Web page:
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Golden Age Theatre Company’s Trivial Dispute | Review

Golden Age Theatre Company's Trivial DisputePatience is rewarded for those of us who feel we have had our fill (and then some) of discussions about the consequences of That Referendum in 2016. Trevor (Neil Summerville) voted Leave, but a neighbour, Ewan, voted Remain. While that was the most obvious difference between them, they were somewhat united by a like of classic cars. Even here, however, Trevor likes his cars to be British made, while Ewan’s tastes are more eclectic. The show’s title is quite apt when it wants to be, such as when Trevor is describing the exact details of the precise tactics used in his capacity as a Facebook group admin.

But what starts off small develops into something substantial over time, and I must admit I wouldn’t have guessed the plot’s ending from a mile off. It only becomes clear in the final moment of this forty-minute monologue who it is, specifically, that Trevor is talking to in the first place – and why it is that he provided as much detail in the narrative as he did. It could be easy to dismiss Trevor as a ‘Brexiteer’ as much as Trevor himself dismisses Ewan as a ‘Remoaner’, but it becomes evident that there is far more to what drives each character, and their mutual friends (to borrow a Facebook term) than their opinions on the European Union.

Trevor, having left school at 16, freely admits to not having the university education that Ewan had, and in the micro-level narrative about who meets up with whom at the local pub and what makes and models of classic cars are owned by whom, the play teases out some macro-level points about modern society in Britain today. Trevor has, at the risk of giving too much away, done that rather typical thing in drama where one little lie is covered up by another one, and another, and so on, until it becomes increasingly difficult to maintain an entire network of untruths. Eventually, of course, it all starts to unravel, albeit in a very British and understated way, but Trevor is discerning enough to read between the lines and understand the game is up.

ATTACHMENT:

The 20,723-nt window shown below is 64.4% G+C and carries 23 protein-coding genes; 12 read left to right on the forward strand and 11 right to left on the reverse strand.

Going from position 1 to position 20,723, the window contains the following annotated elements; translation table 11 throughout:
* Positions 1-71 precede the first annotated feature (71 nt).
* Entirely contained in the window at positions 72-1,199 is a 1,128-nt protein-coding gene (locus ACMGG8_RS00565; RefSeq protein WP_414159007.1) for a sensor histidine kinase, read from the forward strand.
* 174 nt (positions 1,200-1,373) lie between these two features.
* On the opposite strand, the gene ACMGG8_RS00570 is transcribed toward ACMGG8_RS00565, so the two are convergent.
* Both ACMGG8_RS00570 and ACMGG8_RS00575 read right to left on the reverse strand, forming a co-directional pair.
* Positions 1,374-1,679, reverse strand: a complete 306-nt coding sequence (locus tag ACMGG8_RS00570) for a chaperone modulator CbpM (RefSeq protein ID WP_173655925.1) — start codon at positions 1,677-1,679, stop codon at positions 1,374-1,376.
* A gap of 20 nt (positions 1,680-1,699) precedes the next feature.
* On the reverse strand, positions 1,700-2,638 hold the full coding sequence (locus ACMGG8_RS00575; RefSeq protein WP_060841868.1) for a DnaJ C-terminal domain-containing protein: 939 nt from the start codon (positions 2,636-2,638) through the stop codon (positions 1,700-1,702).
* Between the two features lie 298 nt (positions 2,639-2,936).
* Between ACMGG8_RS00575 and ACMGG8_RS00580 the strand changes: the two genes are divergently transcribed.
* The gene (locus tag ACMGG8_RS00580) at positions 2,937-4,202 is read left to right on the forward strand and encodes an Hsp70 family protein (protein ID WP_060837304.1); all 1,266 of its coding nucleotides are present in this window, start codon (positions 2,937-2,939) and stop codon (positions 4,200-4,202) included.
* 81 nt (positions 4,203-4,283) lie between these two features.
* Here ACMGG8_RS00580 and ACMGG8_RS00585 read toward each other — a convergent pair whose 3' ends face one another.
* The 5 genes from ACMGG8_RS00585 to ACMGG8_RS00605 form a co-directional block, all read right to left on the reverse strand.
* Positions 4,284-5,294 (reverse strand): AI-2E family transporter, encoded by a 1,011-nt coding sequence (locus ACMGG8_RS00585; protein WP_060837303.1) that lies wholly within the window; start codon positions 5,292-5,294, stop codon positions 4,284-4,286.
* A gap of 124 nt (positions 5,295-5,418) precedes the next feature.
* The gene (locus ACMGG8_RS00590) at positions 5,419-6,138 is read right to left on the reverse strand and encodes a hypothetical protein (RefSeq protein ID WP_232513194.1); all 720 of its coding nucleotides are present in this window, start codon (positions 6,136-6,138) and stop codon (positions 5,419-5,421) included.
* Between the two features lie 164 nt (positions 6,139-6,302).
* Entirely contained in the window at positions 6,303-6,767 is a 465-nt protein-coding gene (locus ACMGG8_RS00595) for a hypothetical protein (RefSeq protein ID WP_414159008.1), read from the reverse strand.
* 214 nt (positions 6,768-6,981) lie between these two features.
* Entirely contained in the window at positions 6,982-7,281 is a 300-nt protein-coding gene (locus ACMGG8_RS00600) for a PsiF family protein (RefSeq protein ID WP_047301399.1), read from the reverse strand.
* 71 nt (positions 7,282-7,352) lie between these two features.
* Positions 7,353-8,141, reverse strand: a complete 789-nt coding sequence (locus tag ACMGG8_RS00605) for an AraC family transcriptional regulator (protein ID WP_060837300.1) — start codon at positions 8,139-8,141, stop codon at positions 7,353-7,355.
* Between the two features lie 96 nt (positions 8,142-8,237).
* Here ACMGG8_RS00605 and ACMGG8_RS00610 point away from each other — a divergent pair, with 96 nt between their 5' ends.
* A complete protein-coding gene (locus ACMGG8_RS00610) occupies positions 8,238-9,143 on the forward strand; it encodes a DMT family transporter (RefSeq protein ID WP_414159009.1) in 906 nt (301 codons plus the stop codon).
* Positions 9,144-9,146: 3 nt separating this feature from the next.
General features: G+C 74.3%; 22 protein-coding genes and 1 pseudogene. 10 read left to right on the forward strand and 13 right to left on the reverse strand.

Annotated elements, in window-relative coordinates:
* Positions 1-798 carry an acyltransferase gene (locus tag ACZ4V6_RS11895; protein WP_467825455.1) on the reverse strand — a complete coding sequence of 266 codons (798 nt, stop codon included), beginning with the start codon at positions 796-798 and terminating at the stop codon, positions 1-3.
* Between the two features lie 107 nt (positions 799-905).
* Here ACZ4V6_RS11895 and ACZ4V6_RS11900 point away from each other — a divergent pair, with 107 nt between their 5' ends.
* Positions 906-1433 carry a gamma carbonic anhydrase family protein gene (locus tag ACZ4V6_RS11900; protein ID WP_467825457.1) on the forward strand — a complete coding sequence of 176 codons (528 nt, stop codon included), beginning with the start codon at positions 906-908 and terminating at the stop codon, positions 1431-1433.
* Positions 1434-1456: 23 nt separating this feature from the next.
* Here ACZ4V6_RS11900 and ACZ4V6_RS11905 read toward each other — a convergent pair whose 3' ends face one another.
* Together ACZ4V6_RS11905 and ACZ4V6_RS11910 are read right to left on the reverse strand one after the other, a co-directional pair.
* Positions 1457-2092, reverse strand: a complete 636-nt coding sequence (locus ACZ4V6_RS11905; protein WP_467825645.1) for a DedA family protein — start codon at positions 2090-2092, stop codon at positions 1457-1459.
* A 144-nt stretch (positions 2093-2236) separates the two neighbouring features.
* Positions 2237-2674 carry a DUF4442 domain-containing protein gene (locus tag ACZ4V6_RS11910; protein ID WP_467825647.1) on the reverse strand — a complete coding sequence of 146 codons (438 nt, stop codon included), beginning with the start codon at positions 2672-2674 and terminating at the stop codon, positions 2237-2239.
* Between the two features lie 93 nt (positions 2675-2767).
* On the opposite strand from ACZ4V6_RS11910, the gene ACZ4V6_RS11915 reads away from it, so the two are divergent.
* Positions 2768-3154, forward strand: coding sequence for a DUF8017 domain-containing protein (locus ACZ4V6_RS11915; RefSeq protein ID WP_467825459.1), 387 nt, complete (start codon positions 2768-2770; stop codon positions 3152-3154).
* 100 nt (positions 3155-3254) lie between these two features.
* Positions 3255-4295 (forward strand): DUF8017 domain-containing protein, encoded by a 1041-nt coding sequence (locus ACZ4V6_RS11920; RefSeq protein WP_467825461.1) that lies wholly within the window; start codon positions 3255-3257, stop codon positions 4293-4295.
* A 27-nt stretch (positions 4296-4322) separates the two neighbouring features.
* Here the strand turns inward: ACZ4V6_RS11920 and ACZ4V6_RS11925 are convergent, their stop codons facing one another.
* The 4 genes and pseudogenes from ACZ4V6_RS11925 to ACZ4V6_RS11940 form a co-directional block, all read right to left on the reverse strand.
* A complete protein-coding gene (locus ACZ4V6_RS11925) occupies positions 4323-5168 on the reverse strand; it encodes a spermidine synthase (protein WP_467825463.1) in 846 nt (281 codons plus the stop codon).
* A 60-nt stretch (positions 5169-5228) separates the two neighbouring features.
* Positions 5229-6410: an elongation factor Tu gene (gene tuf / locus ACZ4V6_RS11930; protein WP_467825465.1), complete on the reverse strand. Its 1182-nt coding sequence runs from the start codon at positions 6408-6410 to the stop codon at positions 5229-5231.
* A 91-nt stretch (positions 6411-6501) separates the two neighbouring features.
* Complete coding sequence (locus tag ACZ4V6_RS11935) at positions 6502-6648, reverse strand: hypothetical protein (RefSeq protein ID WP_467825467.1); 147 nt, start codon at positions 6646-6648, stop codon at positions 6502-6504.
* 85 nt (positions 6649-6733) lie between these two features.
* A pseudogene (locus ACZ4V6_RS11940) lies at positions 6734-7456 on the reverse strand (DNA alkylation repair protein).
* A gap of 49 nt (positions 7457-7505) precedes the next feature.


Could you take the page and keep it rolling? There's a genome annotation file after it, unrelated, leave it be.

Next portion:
Summerville’s portrayal of Trevor is occasionally fiery but for the most part this is a frustrated man, unhappy at the way his personal reputation has been disrupted by Ewan, a relative newcomer to the local area. Interestingly, neither Trevor nor Ewan come across as likeable (which, frankly, sounds about right for those impassioned either way about the European Union), and the tit-for-tat tactics deployed by both parties are a potent reminder that one could be of whatever social class, political opinion or standing with the local community and still not see the wood for the trees.

Some excellent observations are made about social media etiquette and how words on a screen may not be taken with the sort of tongue-in-cheek manner that would be more discernible in spoken conversation. A startling reminder, too, that one should never take oneself too seriously, even in a global pandemic.

4 stars

Review by Chirs Omaweng

Two worlds collide when self-made millionaire Trevor, owner of the third-largest chain of tanning boutiques in East Surrey, committed Tory and card-carrying Brexiteer suddenly finds himself at odds with a retired academic, the cosmopolitan and liberal-minded Ewan. Although at first a trivial dispute, Trevor resorts to unusual tactics and matters start to escalate…
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